2nd BCT Soldiers participate in Soldier 2020 Study
January 16, 2014
FORT BLISS, Texas - More than 60 Soldiers from the 2nd Brigade Combat Team, 1st Armored Division participated in a physical demand study conducted here, Dec. 9-13, 2013.
The physical demand study is part of "Soldier 2020," a scientific approach for the Army led by Training and Doctrine Command, TRADOC, to identify and validate standards for high demand tasks in its Combat Arms branches. The main purpose of the study is to ensure the defined tasks are executed without compromising readiness or mission accomplishment regardless of gender.
In 2011, the Army began assessing the barriers that impede female Soldier participation in different military occupations that were previously closed to women. In 2012, more than 14,000 positions were opened to female Soldiers. In January 2013, the secretary of defense in collaboration with the Joint Chiefs of Staff announced the rescission of the 1994 Direct Ground Combat Definition and Assignment Rule, also known as DGCAR, a memorandum restricting women from direct ground combat.
The Army is taking a deliberate approach to open the remaining specialties without sacrificing Warfighting capability or the trust of the American people. The study is separated into five phases that will go through the end of 2015. "I volunteered for this study so that the future female Soldiers will have the option to join a [combat arms] MOS, if that's the job they want," said Pfc. Brooke Ballagh, a health care specialist assigned to 2nd BCT, 1st AD.
The U.S. Army Research Institute of Environmental Medicine, or USARIEM, and Army Research Institute are working together to develop an accurate assessment of Soldiers performing identified tasks. USARIEM is using a scientific approach in collecting the data. Male and female Soldiers wore a full combat load and conducted and specified task their heart rate, breathing rate and oxygen consumption were monitored and recorded. The intent of this study is to determine performance standards regardless of gender.
U.S. Army TRADOC, is focusing its efforts on the Engineer, Field Artillery, Armor and Infantry branches, which include some of the most physically demanding jobs in the Army: 11B Infantryman, 11C Mortarman, 12B Combat Engineer, 13B Cannon Crewmember, 13F Fire Support Specialist, 19D Cavalry Scout and 19K Armor Crewmen. TRADOC, along with other research institutions, identified 31 common and physically demanding tasks in these career fields. Tasks like building a fighting position, road marching, casualty evacuation and inserting 25mm barrel into a Bradley fighting vehicle are tasks commonly associated with these specialties.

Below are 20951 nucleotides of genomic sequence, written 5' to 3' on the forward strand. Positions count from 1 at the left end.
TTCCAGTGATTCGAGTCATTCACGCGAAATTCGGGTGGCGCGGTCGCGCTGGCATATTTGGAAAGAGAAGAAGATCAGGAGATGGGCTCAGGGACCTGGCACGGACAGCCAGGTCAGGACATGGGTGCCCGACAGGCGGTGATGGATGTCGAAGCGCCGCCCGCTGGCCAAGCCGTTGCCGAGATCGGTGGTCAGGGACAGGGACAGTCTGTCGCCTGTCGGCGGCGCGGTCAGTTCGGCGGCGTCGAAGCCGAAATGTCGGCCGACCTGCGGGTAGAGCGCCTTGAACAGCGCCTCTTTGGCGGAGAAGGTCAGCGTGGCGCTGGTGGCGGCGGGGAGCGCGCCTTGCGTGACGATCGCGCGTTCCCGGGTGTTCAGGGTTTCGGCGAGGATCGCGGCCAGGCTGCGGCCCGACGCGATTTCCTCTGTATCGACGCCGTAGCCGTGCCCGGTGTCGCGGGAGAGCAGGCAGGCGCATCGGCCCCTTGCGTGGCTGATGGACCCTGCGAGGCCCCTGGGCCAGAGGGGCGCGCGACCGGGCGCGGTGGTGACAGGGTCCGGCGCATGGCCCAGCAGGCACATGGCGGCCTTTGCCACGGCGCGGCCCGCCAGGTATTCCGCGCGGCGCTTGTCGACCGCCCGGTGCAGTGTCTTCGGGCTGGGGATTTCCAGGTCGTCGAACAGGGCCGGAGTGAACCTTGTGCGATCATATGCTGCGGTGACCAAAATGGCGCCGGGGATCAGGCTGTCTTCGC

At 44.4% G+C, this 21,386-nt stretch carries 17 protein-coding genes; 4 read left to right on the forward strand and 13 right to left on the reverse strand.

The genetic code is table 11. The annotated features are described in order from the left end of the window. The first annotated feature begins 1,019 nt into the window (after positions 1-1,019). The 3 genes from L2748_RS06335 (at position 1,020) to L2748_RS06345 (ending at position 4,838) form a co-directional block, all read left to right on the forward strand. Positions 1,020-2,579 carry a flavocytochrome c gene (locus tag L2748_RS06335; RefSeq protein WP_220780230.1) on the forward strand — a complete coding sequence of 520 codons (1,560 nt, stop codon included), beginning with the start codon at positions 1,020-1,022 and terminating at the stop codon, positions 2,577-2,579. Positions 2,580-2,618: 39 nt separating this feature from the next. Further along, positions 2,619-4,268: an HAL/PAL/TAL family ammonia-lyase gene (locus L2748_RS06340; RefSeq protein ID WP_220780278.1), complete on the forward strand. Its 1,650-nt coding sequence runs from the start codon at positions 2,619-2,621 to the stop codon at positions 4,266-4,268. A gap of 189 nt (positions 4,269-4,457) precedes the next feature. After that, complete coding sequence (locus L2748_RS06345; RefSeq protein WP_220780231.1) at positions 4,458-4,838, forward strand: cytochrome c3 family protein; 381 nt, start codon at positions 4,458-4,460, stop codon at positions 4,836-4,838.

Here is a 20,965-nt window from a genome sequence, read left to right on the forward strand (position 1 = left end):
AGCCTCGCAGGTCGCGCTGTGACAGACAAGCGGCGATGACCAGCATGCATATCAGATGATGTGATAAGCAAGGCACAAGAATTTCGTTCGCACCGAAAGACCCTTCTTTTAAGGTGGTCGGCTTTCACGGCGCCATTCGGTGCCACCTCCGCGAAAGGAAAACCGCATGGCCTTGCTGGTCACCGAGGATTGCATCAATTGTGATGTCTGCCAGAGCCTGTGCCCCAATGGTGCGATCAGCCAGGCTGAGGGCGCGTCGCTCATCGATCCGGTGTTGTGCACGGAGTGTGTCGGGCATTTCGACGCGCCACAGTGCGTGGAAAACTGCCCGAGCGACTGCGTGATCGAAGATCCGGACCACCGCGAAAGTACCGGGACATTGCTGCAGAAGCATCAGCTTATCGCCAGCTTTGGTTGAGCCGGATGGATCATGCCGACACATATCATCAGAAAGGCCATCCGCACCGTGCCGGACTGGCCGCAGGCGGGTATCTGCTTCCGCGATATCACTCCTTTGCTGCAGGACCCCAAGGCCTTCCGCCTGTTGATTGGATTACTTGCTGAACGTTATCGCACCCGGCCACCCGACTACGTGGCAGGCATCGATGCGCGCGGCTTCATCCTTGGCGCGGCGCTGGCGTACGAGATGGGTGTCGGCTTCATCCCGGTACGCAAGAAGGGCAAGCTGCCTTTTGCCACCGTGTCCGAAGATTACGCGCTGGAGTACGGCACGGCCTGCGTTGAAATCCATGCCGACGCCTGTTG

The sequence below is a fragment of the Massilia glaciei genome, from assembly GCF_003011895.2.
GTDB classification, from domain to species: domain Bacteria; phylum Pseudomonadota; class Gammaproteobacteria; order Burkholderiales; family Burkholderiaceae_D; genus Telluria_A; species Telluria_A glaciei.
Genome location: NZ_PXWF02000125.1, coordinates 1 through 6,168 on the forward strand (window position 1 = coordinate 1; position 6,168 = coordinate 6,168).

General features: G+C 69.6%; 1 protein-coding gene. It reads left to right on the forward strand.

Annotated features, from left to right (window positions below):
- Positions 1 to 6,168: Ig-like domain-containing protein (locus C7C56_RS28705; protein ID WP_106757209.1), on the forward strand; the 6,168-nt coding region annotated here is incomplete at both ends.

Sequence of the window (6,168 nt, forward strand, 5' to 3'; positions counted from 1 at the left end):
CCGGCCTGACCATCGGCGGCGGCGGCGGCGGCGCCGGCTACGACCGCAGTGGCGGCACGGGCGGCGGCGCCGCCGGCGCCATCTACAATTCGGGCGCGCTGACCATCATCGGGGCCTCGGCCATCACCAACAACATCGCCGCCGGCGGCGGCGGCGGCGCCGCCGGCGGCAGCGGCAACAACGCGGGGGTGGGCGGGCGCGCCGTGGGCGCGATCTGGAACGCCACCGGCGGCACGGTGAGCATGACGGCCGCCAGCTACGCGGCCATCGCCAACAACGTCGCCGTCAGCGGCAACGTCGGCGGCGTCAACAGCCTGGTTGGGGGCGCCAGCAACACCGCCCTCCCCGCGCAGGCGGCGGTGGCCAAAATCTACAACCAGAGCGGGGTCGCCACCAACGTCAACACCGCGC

"I think it's a good [study] for those females who actually want to be part of this MOS," said Spc. Zandra Green, a unit supply specialist in 2nd BCT, 1st AD. "If she is able to complete the task to standard, I see no problem with her being part of one of these MOS," she said referring to the tasks being evaluated.
"If they can handle the job and the physical demand it takes to complete the job let them serve; we are all soldiers at the end of the day," said Pfc. Neil Burcham, a cannon crewmember with 4th Battalion, 27th Field Artillery Regiment, 2nd BCT, 1st AD.
TRADOC's overall efforts will ensure success at the organizational and individual Soldiers level.
"The reason why we are doing the study is to help identify the standard, so we can have the right Soldiers that fit that MOS," said John Myers, TRADOC plans analyst.
The goal of the study is to identify the best qualified Soldiers for the job. The Army's future will require more mental agility, teamwork and resilience from all Soldiers regardless of race or gender, as the Army continues to cultivate a climate of equal opportunity for all Soldiers.
Spc. Patricia Nunez, a human intelligence collector with 2nd BCT, 1st AD, said a woman can accomplish anything in life if she puts her mind to it.
"I volunteered for this study because I wanted to test my physical ability, how far I can push my body," she said.
Soldiers 2020 reflects the Army's efforts to address policies on women in combat. In May 2013, the Army submitted an implementation plan to the Chairman of the Joint Chiefs of Staff and secretary of defense. Complete integration of women into all positions will be effective no later than Jan. 1, 2016.